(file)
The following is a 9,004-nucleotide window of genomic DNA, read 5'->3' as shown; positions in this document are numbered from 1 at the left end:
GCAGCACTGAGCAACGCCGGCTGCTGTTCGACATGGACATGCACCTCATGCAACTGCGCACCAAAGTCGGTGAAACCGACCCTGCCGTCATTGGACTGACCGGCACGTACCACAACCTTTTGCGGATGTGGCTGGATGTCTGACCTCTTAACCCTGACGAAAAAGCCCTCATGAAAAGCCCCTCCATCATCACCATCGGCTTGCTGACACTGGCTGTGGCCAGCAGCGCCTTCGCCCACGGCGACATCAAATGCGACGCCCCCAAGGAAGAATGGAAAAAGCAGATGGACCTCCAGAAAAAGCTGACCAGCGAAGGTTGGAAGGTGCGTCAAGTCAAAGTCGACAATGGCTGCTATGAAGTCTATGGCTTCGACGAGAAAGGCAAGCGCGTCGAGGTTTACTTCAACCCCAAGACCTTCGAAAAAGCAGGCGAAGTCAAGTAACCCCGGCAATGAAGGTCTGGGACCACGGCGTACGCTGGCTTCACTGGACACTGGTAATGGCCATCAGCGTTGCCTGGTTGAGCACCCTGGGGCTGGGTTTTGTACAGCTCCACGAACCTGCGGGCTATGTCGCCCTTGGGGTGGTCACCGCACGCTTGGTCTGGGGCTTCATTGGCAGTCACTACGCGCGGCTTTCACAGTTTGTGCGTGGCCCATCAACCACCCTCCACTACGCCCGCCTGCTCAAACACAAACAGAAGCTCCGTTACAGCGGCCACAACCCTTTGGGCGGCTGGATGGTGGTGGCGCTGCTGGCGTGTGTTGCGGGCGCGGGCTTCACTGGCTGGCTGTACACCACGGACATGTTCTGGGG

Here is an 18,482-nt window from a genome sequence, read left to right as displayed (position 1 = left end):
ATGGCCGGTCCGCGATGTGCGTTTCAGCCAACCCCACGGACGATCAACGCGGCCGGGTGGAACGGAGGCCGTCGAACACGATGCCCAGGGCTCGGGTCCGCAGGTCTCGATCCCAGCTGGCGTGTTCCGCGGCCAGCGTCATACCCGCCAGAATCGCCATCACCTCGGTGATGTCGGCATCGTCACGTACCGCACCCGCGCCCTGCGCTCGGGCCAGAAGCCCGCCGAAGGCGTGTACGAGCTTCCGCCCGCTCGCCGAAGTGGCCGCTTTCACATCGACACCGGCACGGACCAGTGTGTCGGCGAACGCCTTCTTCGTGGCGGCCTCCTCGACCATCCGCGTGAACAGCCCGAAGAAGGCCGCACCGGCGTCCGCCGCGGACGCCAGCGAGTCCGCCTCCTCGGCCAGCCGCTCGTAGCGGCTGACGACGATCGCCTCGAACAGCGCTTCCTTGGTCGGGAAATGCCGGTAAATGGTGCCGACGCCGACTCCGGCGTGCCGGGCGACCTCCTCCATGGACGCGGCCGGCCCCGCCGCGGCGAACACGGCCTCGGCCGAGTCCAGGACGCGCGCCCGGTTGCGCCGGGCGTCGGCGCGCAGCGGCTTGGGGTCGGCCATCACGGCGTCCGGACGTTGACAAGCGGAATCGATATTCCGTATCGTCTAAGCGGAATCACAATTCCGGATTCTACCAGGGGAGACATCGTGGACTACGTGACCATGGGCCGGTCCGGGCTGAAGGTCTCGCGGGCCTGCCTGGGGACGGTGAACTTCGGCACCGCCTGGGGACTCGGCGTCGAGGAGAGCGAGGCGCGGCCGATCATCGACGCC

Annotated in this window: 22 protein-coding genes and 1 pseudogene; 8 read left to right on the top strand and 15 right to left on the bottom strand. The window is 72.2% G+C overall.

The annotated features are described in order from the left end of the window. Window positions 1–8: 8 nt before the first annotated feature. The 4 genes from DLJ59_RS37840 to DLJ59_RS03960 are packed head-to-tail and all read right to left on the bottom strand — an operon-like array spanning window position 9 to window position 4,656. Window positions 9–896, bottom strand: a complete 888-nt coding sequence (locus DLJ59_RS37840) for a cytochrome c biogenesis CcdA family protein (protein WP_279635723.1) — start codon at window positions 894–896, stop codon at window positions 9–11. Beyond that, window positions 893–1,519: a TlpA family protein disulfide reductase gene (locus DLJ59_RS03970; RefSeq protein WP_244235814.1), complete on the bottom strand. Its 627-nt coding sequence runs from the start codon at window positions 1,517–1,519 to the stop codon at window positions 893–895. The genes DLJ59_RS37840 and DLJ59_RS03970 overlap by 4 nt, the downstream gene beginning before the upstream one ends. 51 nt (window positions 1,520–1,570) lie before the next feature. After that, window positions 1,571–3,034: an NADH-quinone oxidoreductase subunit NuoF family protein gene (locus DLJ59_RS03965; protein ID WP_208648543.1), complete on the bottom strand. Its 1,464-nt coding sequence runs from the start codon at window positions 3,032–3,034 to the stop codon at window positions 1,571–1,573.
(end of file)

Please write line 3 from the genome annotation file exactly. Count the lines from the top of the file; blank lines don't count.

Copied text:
Here is an 18,482-nt window from a genome sequence, read left to right as displayed (position 1 = left end):